GENERAL USE:
The Level control produces quite a boost in the signal; consequently, make certain that it is turned completely down or perhaps at 9-o’clock – then adjust as required. The Depth controls how much of the effect is mixed into the signal – keeping it around 9-o’clock produces a subtle effect, which adds nicely to lead solos or if you want some shimmer in your clean tones. The Speed knob controls how rapid a pulse you get, with either the Chorus or Vibrato, from an eerie Pink Floyd effect to a fast Surf Rock. The Rate controls how much Chorus and or Vibrato you get, which makes the Atlantic Chorus rather unique. At 12-noon you get a mix of both effects, but as you turn the knob counter-clockwise to about 10-o’clock, there is an obvious dominance of Chorus with some vibrato, whereas turning it even more to about 9-o’clock produces primarily a Chorus quality. Conversely, once you get to 2-o’clock and beyond when turned clockwise, the sound is more obvious vibrato and even warmer to the ears.

OTHER DETAILS:
The Atlantic Chorus consists of a two-tone die-cast chassis and measures 115 x 60 mm (about 4.50 x 2.4 inches). The off-white vintage-looking plastic knobs are of heavy construction and the pots are very solid and firm when turned (not stiff, but they will stay in place even if tapped slightly and accidentally). The bypass switching produces a solid click when turned on/off and there doesn’t appear to be any ‘noise’ when doing so… you do not hear a ‘click.’ The footswitch is a good distance from the knobs and the on/off LED is toward the back and between the upper two knobs. All inputs, including power, connect to the back of the unit, which is an ideal space saver on pedal boards. The Atlantic Chorus does not run on batteries and requires a standard 9VDC power supply (drawing 40mA minimum).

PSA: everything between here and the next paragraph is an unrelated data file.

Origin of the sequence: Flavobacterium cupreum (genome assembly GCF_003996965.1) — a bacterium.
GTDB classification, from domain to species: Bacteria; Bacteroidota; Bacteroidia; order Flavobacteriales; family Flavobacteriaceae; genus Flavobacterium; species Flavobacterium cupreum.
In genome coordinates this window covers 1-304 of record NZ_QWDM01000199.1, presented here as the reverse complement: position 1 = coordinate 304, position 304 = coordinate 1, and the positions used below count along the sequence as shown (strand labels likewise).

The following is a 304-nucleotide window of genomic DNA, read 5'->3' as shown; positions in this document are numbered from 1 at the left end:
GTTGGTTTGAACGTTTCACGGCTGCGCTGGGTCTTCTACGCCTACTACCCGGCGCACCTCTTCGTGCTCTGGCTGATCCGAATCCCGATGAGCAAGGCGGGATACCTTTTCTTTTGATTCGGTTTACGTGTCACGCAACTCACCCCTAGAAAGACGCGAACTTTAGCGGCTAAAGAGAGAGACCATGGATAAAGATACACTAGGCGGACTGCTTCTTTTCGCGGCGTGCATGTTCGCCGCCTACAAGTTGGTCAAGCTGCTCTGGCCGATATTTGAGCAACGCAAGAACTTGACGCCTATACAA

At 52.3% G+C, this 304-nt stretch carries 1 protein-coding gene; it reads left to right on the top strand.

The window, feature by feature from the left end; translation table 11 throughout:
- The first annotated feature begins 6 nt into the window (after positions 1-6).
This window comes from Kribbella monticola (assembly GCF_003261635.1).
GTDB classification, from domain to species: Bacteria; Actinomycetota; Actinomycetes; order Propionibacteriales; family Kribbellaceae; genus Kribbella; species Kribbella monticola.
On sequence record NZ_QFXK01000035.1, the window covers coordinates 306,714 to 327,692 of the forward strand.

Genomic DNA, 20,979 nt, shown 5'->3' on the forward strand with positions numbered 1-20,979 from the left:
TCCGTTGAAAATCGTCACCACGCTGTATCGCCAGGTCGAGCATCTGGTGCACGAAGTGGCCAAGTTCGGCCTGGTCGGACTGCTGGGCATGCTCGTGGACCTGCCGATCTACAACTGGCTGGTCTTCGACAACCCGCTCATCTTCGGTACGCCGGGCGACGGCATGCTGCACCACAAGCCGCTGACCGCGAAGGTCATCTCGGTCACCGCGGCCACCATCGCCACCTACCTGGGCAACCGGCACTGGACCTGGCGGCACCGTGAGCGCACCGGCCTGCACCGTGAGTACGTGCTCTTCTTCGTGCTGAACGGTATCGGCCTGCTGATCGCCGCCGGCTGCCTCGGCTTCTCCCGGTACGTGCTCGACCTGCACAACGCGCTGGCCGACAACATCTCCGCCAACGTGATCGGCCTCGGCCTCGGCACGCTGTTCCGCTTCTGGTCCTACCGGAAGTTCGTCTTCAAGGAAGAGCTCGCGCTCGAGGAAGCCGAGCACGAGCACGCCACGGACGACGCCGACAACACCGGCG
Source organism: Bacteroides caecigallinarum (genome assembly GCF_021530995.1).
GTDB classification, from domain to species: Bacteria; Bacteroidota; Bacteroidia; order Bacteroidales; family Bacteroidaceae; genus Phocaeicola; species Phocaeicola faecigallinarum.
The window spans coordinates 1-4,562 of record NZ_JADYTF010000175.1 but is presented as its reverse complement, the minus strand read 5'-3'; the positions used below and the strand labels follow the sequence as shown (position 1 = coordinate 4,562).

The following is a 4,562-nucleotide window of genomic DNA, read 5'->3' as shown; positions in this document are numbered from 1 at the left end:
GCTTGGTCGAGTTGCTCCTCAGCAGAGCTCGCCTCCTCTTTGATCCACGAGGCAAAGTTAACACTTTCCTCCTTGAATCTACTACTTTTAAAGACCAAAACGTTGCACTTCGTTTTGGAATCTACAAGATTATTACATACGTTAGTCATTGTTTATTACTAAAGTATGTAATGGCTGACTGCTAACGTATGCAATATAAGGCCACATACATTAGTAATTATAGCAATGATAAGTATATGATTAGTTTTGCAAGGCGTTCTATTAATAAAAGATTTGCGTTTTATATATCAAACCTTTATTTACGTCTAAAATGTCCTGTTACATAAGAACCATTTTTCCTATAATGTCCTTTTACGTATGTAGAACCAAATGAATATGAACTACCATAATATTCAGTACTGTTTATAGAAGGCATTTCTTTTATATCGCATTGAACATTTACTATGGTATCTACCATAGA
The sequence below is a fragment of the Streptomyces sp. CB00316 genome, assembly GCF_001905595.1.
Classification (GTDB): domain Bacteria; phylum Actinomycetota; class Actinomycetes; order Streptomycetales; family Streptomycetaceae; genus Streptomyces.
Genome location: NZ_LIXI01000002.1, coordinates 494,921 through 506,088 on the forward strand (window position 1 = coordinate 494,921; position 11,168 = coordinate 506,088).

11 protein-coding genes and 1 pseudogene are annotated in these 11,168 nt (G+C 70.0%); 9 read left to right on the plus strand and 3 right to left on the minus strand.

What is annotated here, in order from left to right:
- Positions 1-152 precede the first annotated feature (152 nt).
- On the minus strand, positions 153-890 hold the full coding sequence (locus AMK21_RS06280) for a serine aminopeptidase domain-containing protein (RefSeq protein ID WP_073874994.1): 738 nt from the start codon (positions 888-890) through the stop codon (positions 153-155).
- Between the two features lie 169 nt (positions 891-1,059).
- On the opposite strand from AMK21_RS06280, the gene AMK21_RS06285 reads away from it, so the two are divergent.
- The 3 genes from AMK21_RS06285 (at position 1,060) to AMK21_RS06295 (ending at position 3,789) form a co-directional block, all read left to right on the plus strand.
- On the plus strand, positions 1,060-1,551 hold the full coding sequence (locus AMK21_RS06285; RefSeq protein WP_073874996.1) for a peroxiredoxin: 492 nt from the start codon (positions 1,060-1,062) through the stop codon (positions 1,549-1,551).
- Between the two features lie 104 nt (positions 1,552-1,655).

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News Carl Martin

Carl Martin releases Plexitone Lo Gain

Published on 11/11/15
Since sometimes, less is more, Carl Martin introduces the Plexitone Lo Gain pedal.